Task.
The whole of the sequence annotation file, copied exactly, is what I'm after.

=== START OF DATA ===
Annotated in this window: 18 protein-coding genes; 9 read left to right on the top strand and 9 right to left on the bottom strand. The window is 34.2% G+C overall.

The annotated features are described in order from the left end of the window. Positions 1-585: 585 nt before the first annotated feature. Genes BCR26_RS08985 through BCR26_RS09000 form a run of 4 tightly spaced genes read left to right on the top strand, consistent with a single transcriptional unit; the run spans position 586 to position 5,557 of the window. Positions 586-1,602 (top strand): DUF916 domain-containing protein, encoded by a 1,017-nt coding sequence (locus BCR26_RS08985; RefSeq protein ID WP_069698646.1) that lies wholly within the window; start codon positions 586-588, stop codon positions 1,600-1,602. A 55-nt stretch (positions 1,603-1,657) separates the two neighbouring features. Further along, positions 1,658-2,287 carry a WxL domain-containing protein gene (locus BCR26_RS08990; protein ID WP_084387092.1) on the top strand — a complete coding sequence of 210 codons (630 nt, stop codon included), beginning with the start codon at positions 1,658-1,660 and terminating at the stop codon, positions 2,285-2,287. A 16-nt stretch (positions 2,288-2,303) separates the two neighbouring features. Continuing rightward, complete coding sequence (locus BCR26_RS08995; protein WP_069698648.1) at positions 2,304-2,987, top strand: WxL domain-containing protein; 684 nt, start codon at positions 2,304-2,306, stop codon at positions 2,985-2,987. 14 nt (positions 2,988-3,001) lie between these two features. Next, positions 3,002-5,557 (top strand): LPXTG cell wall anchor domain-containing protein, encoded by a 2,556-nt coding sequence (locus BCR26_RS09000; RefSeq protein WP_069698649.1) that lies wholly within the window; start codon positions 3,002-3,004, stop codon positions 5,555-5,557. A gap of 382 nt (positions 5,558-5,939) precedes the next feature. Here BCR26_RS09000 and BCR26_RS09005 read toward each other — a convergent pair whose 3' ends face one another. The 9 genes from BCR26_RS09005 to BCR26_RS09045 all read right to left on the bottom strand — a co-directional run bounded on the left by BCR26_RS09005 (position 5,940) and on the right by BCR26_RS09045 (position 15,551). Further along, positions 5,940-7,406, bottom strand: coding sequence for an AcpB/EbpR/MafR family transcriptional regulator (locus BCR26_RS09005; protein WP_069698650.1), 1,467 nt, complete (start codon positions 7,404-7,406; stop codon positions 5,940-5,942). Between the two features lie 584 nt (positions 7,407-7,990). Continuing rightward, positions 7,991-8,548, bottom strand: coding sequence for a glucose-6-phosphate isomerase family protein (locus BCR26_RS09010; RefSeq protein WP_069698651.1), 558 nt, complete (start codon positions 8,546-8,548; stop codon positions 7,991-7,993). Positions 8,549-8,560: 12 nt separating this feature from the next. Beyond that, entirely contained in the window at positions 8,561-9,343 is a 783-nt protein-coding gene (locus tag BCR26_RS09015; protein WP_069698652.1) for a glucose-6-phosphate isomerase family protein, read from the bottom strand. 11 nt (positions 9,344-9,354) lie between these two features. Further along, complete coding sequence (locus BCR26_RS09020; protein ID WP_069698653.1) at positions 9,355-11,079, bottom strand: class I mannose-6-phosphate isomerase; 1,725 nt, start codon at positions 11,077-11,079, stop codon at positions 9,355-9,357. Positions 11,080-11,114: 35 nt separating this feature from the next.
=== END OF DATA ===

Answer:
Annotated in this window: 18 protein-coding genes; 9 read left to right on the top strand and 9 right to left on the bottom strand. The window is 34.2% G+C overall.

The annotated features are described in order from the left end of the window. Positions 1-585: 585 nt before the first annotated feature. Genes BCR26_RS08985 through BCR26_RS09000 form a run of 4 tightly spaced genes read left to right on the top strand, consistent with a single transcriptional unit; the run spans position 586 to position 5,557 of the window. Positions 586-1,602 (top strand): DUF916 domain-containing protein, encoded by a 1,017-nt coding sequence (locus BCR26_RS08985; RefSeq protein ID WP_069698646.1) that lies wholly within the window; start codon positions 586-588, stop codon positions 1,600-1,602. A 55-nt stretch (positions 1,603-1,657) separates the two neighbouring features. Further along, positions 1,658-2,287 carry a WxL domain-containing protein gene (locus BCR26_RS08990; protein ID WP_084387092.1) on the top strand — a complete coding sequence of 210 codons (630 nt, stop codon included), beginning with the start codon at positions 1,658-1,660 and terminating at the stop codon, positions 2,285-2,287. A 16-nt stretch (positions 2,288-2,303) separates the two neighbouring features. Continuing rightward, complete coding sequence (locus BCR26_RS08995; protein WP_069698648.1) at positions 2,304-2,987, top strand: WxL domain-containing protein; 684 nt, start codon at positions 2,304-2,306, stop codon at positions 2,985-2,987. 14 nt (positions 2,988-3,001) lie between these two features. Next, positions 3,002-5,557 (top strand): LPXTG cell wall anchor domain-containing protein, encoded by a 2,556-nt coding sequence (locus BCR26_RS09000; RefSeq protein WP_069698649.1) that lies wholly within the window; start codon positions 3,002-3,004, stop codon positions 5,555-5,557. A gap of 382 nt (positions 5,558-5,939) precedes the next feature. Here BCR26_RS09000 and BCR26_RS09005 read toward each other — a convergent pair whose 3' ends face one another. The 9 genes from BCR26_RS09005 to BCR26_RS09045 all read right to left on the bottom strand — a co-directional run bounded on the left by BCR26_RS09005 (position 5,940) and on the right by BCR26_RS09045 (position 15,551). Further along, positions 5,940-7,406, bottom strand: coding sequence for an AcpB/EbpR/MafR family transcriptional regulator (locus BCR26_RS09005; protein WP_069698650.1), 1,467 nt, complete (start codon positions 7,404-7,406; stop codon positions 5,940-5,942). Between the two features lie 584 nt (positions 7,407-7,990). Continuing rightward, positions 7,991-8,548, bottom strand: coding sequence for a glucose-6-phosphate isomerase family protein (locus BCR26_RS09010; RefSeq protein WP_069698651.1), 558 nt, complete (start codon positions 8,546-8,548; stop codon positions 7,991-7,993). Positions 8,549-8,560: 12 nt separating this feature from the next. Beyond that, entirely contained in the window at positions 8,561-9,343 is a 783-nt protein-coding gene (locus tag BCR26_RS09015; protein WP_069698652.1) for a glucose-6-phosphate isomerase family protein, read from the bottom strand. 11 nt (positions 9,344-9,354) lie between these two features. Further along, complete coding sequence (locus BCR26_RS09020; protein ID WP_069698653.1) at positions 9,355-11,079, bottom strand: class I mannose-6-phosphate isomerase; 1,725 nt, start codon at positions 11,077-11,079, stop codon at positions 9,355-9,357. Positions 11,080-11,114: 35 nt separating this feature from the next.